Rahul treks to Kedarnath, declares shrine safe for pilgrims

Congress vice-president Rahul Gandhi with a group of jawans in Kedarnath on Friday.

Congress vice-president Rahul Gandhi with a group of jawans in Kedarnath on Friday.  

In a major shift from his earlier political portrayal, Congress vice-president Rahul Gandhi in his visit to Kedarnath, on Friday, projected an amalgamation of personal faith and the politics of symbolism.

An altitude of 3,969 metres, amidst 4 feet of snow and thousands of pilgrims who were present in Kedarnath with renewed zeal to witness the newly built Kedarnath premises, the portals of the Kedarnath shrine, which is dedicated to Lord Shiva, opened for pilgrims on Friday morning at 8:50 am after almost six months of closure.

Mr Gandhi trekked almost 16 kilometres to Kedarnath to “pay respect to the people who died in the 2013 disaster” and to send out the message that Kedarnath was now safe for pilgrims.

“I wanted to pay my respects to the people who died [at Kedarnath] in the 2013 disaster,” Mr. Gandhi said.

“I chose to walk to the Kedarnath because many people lost their lives in the [June 2013] tragedy that struck Kedarnath. I felt that flying by helicopter to the shrine would be an insult to them. They walked to the shrine and so I chose to do the same,” he said.

Mr. Gandhi walked for 12 kilometres from Gaurikund to Linchouli on Thursday and halted there for the night.

While at Linchouli he ate with the locals and pilgrims. He stood in the queue for meals, drank tea while talking to the locals and porters analysing their current sources of earning money. He also asked the Nepali porters about the political situation in Nepal.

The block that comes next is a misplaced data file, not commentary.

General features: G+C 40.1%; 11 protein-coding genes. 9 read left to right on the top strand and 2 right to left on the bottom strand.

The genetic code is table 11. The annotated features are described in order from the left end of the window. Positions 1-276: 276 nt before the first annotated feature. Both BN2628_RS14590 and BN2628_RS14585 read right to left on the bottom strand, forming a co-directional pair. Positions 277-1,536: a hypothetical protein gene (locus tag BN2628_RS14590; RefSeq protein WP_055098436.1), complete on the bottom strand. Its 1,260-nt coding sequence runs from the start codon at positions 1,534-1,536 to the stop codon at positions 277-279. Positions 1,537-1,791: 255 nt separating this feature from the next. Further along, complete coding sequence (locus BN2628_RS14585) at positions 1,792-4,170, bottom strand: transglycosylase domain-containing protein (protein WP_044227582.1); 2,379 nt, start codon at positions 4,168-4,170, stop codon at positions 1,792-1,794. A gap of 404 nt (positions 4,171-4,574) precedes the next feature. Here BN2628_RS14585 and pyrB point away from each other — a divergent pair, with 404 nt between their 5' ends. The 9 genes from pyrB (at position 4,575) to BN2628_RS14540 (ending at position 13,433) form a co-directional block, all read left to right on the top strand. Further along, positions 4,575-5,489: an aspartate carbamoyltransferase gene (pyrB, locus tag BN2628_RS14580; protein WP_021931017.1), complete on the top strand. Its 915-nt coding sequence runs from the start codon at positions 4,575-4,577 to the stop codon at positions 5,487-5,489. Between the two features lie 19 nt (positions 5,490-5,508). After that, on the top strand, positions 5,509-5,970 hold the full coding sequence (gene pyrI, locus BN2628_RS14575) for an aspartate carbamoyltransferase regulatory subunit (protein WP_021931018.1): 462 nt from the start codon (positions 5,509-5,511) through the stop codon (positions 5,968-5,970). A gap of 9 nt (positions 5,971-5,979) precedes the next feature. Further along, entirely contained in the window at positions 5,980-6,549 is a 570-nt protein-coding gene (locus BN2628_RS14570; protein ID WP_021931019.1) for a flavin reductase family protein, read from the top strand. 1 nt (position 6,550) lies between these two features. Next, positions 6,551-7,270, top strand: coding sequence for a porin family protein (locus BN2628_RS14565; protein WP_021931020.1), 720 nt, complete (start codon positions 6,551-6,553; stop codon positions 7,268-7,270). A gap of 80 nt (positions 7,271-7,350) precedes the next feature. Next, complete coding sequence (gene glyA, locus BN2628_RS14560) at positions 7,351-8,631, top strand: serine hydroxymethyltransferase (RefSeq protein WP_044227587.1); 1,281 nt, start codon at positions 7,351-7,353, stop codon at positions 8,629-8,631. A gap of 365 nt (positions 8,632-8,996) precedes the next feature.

On Friday, the day of opening of portals of the Kedarnath shrine, he trekked another 4 kilometres from Linchouli to Kedarnath.

“Many porters work in the Kedar Valley and they are faced with a challenge of earning their livelihood since people think Kedarnath is unsafe and they don’t want to visit the shrine. The earnings of the porters are dependent on earnings from religious tourism. I wanted to trek to Kedarnath for the benefit of the porters and to send out the message that Kedarnath is safe for visit,” he said.

The shrine, which was visited by over four lakh pilgrims prior to the disaster, witnessed a footfall of only 0.43 lakh pilgrims last year.

In Kedarnath too he spoke to the State administration and people of the Uttarakashi-based Nehru Institute of Mountaineering to gather information on the restoration and reconstruction works — already completed and underway — in Kedarnath.

In a major shift from the past portrayal Mr Gandhi spoke about his personal religious practices. “I never ask anything from God while I offer my prayers… However, I felt a strength within me when I offered my prayers in Kedarnath,” he said.

President Pranab Mukherjee was invited to attend the ceremony of opening of the portals of Kedarnath. However, he was unable to attend it and later, on Uttarakhand Chief Minster Harish Rawat’s request, Mr. Gandhi agreed to attend the ceremony.

Answering a question on the possible political mileage gained by Mr..Gandhi’s visit, Mr. Rawat said, “Though many political messages can be drawn from the visit, but it was faith that brought Mr. Gandhi to Kedarnath.”

“Had I spent crores of money even then I would fail to publicise this yatra to the extent that Mr. Gandhi has by trekking to Kedarnath,” Mr. Rawat said.

On Friday, Mr. Gandhi was accompanied by Mr Rawat, Uttarakhand Pradesh Congress Committee president Kishore Upadhyaya and AICC general secretary Ambika Soni who is the party in-charge for Uttarakhand.

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Printable version | Aug 9, 2020 4:15:34 AM |

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